Tom McDermott got in touch with me through LinkedIn after seeing a post about my book in a business group made up of alumni from my high school, Xavier, in New York City. He and I had a discussion about what “working” means in today’s no-job-security world and he mentioned he had done a guest piece for the New York Post, there titled Land of the Free Agents, on his own odyssey from white-collar professional to freelancing entrepreneur. With his permission, I’m reprinting his story here, this is the second of three parts.
I arrived here by a familiar route. One morning in 2007, I boarded a commuter train in Westchester to my job as an administrative executive at a Manhattan-based media company, where I’d worked for 18 years. I was 58 at the time, and had been promoted to director of operations and corporate services four years previously, after many years of managing corporate travel services and sourcing.
But by the time I returned home late that night, my life and those of about 1,000 of my former colleagues had been dramatically altered. Our company had eliminated our jobs.
As my then 15-year-old daughter so succinctly put it: “Dad, you got fired? Will we have enough money? Will we need to sell the house?” As it turned out: yes, barely and yes. Leave it to a teenager to cut right to the truth in under 140 characters, with no adult-speak about “early retirement” or “job elimination.”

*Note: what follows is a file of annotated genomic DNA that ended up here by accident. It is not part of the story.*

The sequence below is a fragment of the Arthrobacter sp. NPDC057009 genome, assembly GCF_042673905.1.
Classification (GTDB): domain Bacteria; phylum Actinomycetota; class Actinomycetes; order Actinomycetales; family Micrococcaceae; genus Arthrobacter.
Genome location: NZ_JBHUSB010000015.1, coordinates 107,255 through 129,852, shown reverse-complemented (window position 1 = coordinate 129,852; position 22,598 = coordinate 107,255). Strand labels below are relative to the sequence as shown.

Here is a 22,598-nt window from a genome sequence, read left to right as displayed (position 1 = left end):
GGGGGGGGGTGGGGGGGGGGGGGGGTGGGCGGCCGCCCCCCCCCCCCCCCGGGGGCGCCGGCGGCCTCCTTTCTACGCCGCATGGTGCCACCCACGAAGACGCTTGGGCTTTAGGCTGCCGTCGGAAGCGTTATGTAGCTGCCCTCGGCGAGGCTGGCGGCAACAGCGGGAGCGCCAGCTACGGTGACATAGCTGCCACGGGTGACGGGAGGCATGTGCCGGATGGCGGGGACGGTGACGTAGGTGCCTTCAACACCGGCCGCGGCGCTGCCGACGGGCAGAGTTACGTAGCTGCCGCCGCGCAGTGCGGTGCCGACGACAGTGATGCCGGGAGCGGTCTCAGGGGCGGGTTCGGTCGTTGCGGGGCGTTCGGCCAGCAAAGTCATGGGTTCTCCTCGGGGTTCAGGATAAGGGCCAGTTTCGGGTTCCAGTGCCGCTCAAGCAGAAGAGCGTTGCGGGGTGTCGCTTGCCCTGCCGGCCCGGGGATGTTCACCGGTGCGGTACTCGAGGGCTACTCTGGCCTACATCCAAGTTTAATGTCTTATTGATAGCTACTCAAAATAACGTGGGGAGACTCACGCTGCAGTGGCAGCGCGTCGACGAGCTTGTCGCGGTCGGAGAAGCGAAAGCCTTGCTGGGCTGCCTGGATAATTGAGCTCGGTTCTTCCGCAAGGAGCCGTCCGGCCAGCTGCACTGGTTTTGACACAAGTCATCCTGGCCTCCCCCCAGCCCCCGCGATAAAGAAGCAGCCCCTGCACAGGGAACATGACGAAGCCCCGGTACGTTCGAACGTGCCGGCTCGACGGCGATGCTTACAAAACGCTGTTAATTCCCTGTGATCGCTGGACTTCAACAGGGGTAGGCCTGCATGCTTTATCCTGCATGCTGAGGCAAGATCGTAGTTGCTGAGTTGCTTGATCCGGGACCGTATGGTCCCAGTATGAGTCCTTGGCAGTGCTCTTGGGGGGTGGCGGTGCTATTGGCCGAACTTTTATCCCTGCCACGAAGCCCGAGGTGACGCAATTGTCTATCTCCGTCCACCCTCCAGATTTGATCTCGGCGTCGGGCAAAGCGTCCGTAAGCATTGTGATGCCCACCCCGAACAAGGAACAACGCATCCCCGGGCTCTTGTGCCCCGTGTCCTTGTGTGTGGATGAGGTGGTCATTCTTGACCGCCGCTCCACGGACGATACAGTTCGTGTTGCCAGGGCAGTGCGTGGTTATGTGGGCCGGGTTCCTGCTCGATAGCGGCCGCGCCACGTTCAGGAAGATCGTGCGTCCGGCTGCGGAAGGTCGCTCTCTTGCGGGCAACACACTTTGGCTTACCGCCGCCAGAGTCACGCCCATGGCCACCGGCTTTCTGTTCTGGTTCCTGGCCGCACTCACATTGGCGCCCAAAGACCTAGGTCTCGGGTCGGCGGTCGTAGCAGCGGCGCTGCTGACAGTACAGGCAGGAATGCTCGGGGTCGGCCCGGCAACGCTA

My company treated me fairly well as these things go; some might say very well. I was allowed to early-retire and was offered job-placement counseling for a year.
But, when you’re nearing 60, with more college costs looming and real retirement still years away, there really is no such thing as fair. You just have to get over it, and that can be a slow process. My generation of professional managers — who grew up at a time when a job with a large, blue-chip firm was something steady and dependable and not just a way station — had invested more in their companies than just time. Some of our corporate relationships ran deep, perhaps foolishly so for many.
My early, more or less traditional job search brought a couple of interviews at major companies. I made calls, got some meetings, networked like crazy. But no offers resulted. My company-paid consultant urged me to get more meetings and forget about age as a factor. But I wondered if the interviewers’ HR people had given them the same message. My own corporate experience told me the answer was no.
Then, just as my search gained real momentum, it was spring 2008 and Bear Stearns went down. Then Lehman followed, and everyone except the most gung-ho recruiters and HR consultants could only pretend there was a job market for the over 55 set.